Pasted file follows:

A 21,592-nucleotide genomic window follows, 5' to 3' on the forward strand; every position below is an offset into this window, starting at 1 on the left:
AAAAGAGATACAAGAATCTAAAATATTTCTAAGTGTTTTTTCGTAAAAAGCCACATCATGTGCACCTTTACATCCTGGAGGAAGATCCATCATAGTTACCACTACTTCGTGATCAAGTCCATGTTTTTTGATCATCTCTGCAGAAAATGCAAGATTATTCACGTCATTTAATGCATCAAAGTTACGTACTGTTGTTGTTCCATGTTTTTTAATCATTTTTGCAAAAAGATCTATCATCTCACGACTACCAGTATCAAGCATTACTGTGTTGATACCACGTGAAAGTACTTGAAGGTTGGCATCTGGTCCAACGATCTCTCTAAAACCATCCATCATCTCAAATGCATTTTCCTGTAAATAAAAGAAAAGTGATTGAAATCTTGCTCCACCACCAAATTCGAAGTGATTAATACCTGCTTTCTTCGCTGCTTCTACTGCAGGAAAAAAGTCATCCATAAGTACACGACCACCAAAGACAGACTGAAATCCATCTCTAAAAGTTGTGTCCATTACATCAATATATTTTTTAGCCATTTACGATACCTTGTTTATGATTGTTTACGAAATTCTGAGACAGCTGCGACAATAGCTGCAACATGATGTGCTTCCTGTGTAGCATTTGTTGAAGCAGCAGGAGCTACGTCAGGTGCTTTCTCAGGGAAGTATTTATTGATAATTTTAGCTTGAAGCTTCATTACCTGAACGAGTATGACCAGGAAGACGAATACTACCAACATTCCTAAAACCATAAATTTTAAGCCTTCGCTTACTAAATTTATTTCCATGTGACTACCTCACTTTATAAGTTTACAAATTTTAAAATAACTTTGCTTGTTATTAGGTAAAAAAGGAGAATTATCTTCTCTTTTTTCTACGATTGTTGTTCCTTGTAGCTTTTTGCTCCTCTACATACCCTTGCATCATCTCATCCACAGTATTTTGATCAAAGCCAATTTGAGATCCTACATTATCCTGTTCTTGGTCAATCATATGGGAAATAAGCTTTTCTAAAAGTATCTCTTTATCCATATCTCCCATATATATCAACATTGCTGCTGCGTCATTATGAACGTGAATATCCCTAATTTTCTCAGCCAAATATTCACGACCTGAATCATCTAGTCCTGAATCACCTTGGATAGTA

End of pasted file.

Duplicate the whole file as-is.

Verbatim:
A 21,592-nucleotide genomic window follows, 5' to 3' on the forward strand; every position below is an offset into this window, starting at 1 on the left:
AAAAGAGATACAAGAATCTAAAATATTTCTAAGTGTTTTTTCGTAAAAAGCCACATCATGTGCACCTTTACATCCTGGAGGAAGATCCATCATAGTTACCACTACTTCGTGATCAAGTCCATGTTTTTTGATCATCTCTGCAGAAAATGCAAGATTATTCACGTCATTTAATGCATCAAAGTTACGTACTGTTGTTGTTCCATGTTTTTTAATCATTTTTGCAAAAAGATCTATCATCTCACGACTACCAGTATCAAGCATTACTGTGTTGATACCACGTGAAAGTACTTGAAGGTTGGCATCTGGTCCAACGATCTCTCTAAAACCATCCATCATCTCAAATGCATTTTCCTGTAAATAAAAGAAAAGTGATTGAAATCTTGCTCCACCACCAAATTCGAAGTGATTAATACCTGCTTTCTTCGCTGCTTCTACTGCAGGAAAAAAGTCATCCATAAGTACACGACCACCAAAGACAGACTGAAATCCATCTCTAAAAGTTGTGTCCATTACATCAATATATTTTTTAGCCATTTACGATACCTTGTTTATGATTGTTTACGAAATTCTGAGACAGCTGCGACAATAGCTGCAACATGATGTGCTTCCTGTGTAGCATTTGTTGAAGCAGCAGGAGCTACGTCAGGTGCTTTCTCAGGGAAGTATTTATTGATAATTTTAGCTTGAAGCTTCATTACCTGAACGAGTATGACCAGGAAGACGAATACTACCAACATTCCTAAAACCATAAATTTTAAGCCTTCGCTTACTAAATTTATTTCCATGTGACTACCTCACTTTATAAGTTTACAAATTTTAAAATAACTTTGCTTGTTATTAGGTAAAAAAGGAGAATTATCTTCTCTTTTTTCTACGATTGTTGTTCCTTGTAGCTTTTTGCTCCTCTACATACCCTTGCATCATCTCATCCACAGTATTTTGATCAAAGCCAATTTGAGATCCTACATTATCCTGTTCTTGGTCAATCATATGGGAAATAAGCTTTTCTAAAAGTATCTCTTTATCCATATCTCCCATATATATCAACATTGCTGCTGCGTCATTATGAACGTGAATATCCCTAATTTTCTCAGCCAAATATTCACGACCTGAATCATCTAGTCCTGAATCACCTTGGATAGTA